USGBC Announces Nevada is 6th in the Nation for LEED Green Building


Contact

Mari St. Martin
Communications Director
(775) 684 - 5679
CARSON CITY, NV - January 26, 2016

Governor Brian Sandoval today announced the U.S. Green Building Council (USGBC) released its national ranking of the top states in the country for LEED green building and Nevada ranked sixth in the nation for 2015. Data from USGBC's 2015 Green Building Economic Impact Study show LEED construction is expected to support 96,000 jobs in Nevada and impact state GDP by $8.55 billion from 2015-2018. LEED-certified spaces use less energy and water resources, save money for families, businesses and taxpayers, reduce carbon emissions and create a healthier environment for residents, workers and the community.

"This is another sign that Nevada is developing as a national leader in merging innovative technologies with practical and commercial application. Building LEED-certified spaces will help our cities and communities grow in a smart, energy-efficient way and helps maximize the potential of the state's thriving renewable energy industry," said Governor Brian Sandoval. "As Nevada's population continues to rapidly increase, it is important that we integrate sustainable measures in our growth to ensure preservation of our precious natural resources. I would like to thank the many Nevadans who made obtaining these prestigious certifications a priority and thank the Council for spotlighting our state."

"The State of Nevada is a nationwide leader in green building and LEED certification. LEED creates jobs and increases opportunities for Nevada's workers and businesses while contributing billions of dollars to the state's economy," said Rick Fedrizzi, CEO and founding chair of USGBC. "LEED has become an essential standard for the transformation of building design and construction. LEED certified buildings drive economic growth, creates jobs and makes communities healthier."

"Nevada's success in attracting LEED certified or equivalent buildings shows the commitment our state has taken to lead the way in integrating energy efficiency and conservation with growth and new development," said Angela Dykema, Director of the Governor's Office of Energy. "Through state programs which are both environmentally and business-friendly like the Green Building Tax Abatement program administered by the Governor's Office of Energy, these projects not only maximize operational efficiency while minimizing environmental impacts, but also contribute greatly to Nevada's economy through the capital improvements, jobs and taxes paid. We look forward to continuing our work with the USGBC to promote green building and LEED certification in Nevada."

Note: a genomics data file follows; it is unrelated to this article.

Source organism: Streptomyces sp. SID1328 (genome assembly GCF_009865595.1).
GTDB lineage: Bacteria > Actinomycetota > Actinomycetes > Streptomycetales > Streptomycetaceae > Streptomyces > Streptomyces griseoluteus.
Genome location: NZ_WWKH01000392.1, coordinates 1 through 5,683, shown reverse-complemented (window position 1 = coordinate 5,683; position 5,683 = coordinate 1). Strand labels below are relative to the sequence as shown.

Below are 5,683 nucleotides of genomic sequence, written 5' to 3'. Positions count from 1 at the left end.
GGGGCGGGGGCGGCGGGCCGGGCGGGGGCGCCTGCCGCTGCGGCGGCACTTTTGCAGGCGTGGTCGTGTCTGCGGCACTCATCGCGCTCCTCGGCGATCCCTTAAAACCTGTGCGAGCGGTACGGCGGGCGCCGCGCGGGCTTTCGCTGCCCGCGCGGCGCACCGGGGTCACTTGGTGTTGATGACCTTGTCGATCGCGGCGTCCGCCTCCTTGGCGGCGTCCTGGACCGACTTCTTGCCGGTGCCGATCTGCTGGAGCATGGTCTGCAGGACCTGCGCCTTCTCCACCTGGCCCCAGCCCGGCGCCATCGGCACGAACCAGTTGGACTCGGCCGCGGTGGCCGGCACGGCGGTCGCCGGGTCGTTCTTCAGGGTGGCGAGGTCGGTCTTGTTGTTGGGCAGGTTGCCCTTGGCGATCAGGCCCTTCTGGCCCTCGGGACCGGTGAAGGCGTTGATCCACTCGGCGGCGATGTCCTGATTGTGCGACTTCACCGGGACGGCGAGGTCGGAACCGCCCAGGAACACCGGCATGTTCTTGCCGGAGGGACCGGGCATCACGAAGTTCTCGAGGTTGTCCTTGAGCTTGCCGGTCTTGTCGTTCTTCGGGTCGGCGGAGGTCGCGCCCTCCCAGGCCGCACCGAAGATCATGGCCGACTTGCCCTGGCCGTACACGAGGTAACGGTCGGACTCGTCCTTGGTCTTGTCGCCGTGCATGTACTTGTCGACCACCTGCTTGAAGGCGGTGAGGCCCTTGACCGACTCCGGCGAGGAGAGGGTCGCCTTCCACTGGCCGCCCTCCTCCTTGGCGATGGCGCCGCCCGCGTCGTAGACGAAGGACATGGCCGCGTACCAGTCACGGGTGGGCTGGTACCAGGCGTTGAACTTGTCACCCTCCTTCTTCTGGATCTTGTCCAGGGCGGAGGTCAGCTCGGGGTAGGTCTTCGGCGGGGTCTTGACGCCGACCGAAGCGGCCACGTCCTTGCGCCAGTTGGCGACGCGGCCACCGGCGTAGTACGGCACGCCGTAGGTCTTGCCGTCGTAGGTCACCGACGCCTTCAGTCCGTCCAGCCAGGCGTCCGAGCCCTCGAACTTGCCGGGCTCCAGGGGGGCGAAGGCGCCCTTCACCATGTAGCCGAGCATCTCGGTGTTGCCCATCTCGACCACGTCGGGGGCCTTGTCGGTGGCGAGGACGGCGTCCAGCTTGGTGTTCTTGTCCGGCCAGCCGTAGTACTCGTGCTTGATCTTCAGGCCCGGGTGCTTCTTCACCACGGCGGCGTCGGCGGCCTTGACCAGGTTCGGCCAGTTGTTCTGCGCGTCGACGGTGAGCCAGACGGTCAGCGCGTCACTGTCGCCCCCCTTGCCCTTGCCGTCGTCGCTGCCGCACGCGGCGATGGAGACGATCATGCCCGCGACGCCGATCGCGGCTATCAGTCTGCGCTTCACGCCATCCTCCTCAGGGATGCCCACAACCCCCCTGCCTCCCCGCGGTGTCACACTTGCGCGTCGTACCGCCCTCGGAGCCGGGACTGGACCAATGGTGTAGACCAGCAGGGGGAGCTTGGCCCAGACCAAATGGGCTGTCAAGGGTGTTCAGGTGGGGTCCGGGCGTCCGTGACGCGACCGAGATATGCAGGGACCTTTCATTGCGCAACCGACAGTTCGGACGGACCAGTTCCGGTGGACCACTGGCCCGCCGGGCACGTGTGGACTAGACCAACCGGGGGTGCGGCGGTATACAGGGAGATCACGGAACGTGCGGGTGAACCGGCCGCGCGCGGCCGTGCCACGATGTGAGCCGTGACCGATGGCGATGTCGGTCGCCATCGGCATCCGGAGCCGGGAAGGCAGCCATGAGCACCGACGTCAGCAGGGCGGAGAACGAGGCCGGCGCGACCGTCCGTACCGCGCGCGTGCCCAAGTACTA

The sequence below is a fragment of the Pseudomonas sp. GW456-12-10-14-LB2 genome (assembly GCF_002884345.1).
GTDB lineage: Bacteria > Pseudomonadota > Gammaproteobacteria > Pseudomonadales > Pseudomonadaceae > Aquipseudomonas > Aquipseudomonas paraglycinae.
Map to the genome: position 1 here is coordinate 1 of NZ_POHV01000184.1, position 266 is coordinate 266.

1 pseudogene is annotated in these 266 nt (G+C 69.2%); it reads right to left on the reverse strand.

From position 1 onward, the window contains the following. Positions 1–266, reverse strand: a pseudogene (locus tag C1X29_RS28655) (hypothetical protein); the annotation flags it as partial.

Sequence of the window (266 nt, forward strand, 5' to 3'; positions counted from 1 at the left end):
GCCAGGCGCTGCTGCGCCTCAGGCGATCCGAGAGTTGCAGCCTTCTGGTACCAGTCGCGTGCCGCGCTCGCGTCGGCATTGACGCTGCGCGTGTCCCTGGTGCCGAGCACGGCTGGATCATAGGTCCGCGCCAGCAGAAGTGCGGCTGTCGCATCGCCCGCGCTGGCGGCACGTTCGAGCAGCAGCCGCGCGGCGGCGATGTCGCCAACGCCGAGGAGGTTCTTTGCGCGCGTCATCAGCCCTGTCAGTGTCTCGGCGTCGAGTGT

Nevada Statistics:
   Rank: 6th
   State Projects Certified in 2015: 30
   Square Feet LEED Certified in 2015: 6,534,960
   Per Capita Square Footage: 2.42

The annual ranking is developed by analyzing each state in terms of square feet of LEED certified space per state resident. Now in its sixth year, the list highlights states throughout the country that made significant strides in sustainable building design, construction and transformation throughout 2015. Nevada certified 30 projects representing 6,534,960 square feet of real estate, or 2.42 square feet per resident, in 2015.

A few notable projects that certified in Nevada in 2015 include:

  • Levi Strauss & Co.'s Sky Harbor Distribution Center (DC), LEED Platinum
  • Clark County Wetlands Park Nature Center, LEED Gold
  • North Las Vegas Readiness Center, LEED Silver
  • The Chefs Warehouse Las Vegas, LEED Certified

In Nevada, 30 commercial and institutional projects became LEED certified in 2015, representing 6,534,960 square feet of real estate. Worldwide, 4,837 projects were certified in 2015, representing 818.9 million square feet. Nearly 75,000 projects representing 14.4 billion square feet of space have been LEED-certified to date.
USGBC calculates the list using per-capita figures as a measure of the human element of green building. This also allows for fair comparisons among states with significant differences in population and number of buildings.

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